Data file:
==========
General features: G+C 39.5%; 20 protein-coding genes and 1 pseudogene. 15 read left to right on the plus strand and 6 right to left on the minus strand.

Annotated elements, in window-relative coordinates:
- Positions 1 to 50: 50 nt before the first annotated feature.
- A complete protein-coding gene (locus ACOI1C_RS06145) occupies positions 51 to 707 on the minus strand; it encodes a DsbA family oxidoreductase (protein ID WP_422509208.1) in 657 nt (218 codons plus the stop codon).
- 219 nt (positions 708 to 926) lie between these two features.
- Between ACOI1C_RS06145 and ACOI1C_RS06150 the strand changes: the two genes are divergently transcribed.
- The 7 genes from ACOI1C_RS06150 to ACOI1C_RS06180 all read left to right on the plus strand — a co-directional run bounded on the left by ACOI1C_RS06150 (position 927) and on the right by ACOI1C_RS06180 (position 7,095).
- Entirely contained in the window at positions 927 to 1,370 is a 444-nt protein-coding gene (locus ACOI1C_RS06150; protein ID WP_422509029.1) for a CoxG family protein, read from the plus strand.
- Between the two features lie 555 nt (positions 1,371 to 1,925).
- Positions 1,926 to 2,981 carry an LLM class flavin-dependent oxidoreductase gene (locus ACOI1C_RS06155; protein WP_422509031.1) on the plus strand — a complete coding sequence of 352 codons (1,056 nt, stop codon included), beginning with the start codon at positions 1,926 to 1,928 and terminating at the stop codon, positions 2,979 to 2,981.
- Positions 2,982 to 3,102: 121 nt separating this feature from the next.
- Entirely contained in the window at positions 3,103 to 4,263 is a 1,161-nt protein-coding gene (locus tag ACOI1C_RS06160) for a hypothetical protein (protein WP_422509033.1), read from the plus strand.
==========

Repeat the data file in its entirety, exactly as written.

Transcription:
General features: G+C 39.5%; 20 protein-coding genes and 1 pseudogene. 15 read left to right on the plus strand and 6 right to left on the minus strand.

Annotated elements, in window-relative coordinates:
- Positions 1 to 50: 50 nt before the first annotated feature.
- A complete protein-coding gene (locus ACOI1C_RS06145) occupies positions 51 to 707 on the minus strand; it encodes a DsbA family oxidoreductase (protein ID WP_422509208.1) in 657 nt (218 codons plus the stop codon).
- 219 nt (positions 708 to 926) lie between these two features.
- Between ACOI1C_RS06145 and ACOI1C_RS06150 the strand changes: the two genes are divergently transcribed.
- The 7 genes from ACOI1C_RS06150 to ACOI1C_RS06180 all read left to right on the plus strand — a co-directional run bounded on the left by ACOI1C_RS06150 (position 927) and on the right by ACOI1C_RS06180 (position 7,095).
- Entirely contained in the window at positions 927 to 1,370 is a 444-nt protein-coding gene (locus ACOI1C_RS06150; protein ID WP_422509029.1) for a CoxG family protein, read from the plus strand.
- Between the two features lie 555 nt (positions 1,371 to 1,925).
- Positions 1,926 to 2,981 carry an LLM class flavin-dependent oxidoreductase gene (locus ACOI1C_RS06155; protein WP_422509031.1) on the plus strand — a complete coding sequence of 352 codons (1,056 nt, stop codon included), beginning with the start codon at positions 1,926 to 1,928 and terminating at the stop codon, positions 2,979 to 2,981.
- Positions 2,982 to 3,102: 121 nt separating this feature from the next.
- Entirely contained in the window at positions 3,103 to 4,263 is a 1,161-nt protein-coding gene (locus tag ACOI1C_RS06160) for a hypothetical protein (protein WP_422509033.1), read from the plus strand.